Pneumonia. Heart problems. High cholesterol. Betsy Carrier, 71, and her husband, Don Resnikoff, 79, relied on their primary care doctor in Montgomery County, Maryland, for help managing their ailments.
As states relax coronavirus restrictions, older adults are advised, in most cases, to keep sheltering in place. But for some, the burden of isolation and uncertainty is becoming hard to bear.
In one of his first proposals since becoming the presumptive Democratic presidential nominee, Joe Biden is wading back into the roiling waters of health policy.
Federal health officials, citing a need to focus on the COVID-19 pandemic, have temporarily halted some efforts to recover hundreds of millions of dollars in overpayments made to Medicare Advantage health plans.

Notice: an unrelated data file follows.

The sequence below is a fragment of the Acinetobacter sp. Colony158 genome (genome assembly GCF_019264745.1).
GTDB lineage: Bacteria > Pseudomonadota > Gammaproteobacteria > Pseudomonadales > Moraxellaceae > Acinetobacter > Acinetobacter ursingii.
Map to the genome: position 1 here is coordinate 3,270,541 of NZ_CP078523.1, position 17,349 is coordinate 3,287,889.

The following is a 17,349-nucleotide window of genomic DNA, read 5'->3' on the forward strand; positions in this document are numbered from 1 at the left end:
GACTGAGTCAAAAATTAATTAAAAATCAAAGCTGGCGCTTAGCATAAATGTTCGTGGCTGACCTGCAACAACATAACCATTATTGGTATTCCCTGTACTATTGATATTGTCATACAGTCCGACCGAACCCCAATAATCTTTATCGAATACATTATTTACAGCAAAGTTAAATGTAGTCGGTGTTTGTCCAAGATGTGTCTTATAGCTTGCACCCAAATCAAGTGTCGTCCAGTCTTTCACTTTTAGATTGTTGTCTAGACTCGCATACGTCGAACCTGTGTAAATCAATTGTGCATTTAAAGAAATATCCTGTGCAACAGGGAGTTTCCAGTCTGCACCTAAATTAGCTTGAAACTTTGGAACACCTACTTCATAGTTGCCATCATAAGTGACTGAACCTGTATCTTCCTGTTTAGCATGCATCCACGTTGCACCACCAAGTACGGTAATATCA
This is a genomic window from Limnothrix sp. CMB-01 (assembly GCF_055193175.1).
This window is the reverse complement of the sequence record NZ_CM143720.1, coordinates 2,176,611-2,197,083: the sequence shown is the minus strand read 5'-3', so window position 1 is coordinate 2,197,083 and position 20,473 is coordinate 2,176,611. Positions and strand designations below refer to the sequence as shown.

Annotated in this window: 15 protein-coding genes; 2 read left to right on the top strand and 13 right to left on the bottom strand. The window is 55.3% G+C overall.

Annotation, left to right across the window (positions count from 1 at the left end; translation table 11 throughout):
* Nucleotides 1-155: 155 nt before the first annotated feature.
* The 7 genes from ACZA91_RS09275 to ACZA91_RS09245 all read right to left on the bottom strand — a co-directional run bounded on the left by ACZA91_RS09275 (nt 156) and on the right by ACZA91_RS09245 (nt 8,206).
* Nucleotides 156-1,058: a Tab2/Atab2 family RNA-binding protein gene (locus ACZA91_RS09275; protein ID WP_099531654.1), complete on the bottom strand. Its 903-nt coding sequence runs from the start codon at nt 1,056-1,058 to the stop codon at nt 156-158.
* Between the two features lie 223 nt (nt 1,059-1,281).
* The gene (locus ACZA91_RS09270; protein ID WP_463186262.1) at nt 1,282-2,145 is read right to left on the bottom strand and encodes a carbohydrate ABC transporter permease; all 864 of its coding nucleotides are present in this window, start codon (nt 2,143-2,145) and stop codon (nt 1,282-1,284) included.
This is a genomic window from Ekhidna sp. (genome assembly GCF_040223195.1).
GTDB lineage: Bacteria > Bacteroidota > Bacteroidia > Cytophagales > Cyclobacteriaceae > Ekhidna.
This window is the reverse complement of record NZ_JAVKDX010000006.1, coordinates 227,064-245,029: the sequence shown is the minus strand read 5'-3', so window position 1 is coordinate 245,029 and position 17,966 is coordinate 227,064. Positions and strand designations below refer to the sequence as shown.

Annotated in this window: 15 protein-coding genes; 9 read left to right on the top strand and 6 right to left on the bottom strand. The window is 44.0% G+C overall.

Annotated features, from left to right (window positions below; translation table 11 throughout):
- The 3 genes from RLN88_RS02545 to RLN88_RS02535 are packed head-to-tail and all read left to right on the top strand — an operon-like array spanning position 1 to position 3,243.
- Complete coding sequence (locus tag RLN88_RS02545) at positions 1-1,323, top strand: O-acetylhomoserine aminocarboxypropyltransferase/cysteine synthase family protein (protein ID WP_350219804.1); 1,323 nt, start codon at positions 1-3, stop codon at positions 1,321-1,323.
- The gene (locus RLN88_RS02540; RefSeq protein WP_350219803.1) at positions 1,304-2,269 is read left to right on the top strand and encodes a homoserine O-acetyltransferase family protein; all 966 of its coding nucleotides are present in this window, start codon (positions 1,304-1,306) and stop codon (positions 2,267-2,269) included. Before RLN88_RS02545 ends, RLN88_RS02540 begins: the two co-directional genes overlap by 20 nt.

The decision came out of the blue. “Your husband isn’t going to get any better, so we can’t continue services,” an occupational therapist told Deloise “Del” Holloway in early November. “Medicare isn’t going to pay for it.”
Seema Verma, administrator for the Centers for Medicare & Medicaid Services, sat down for a rare one-on-one interview with Kaiser Health News senior correspondent Sarah Varney.
At the January Democratic debate, Vermont Sen. Bernie Sanders zeroed in on the question of profits in the health care industry.
Under “Medicare for All,” he said, “we end the $100 billion a year that the health care industry makes.”
Any day now, the 5th Circuit Court of Appeals in New Orleans could rule the entire Affordable Care Act unconstitutional.
Saturday is the deadline for most people with Medicare coverage to sign up for private drug and medical plans for next year.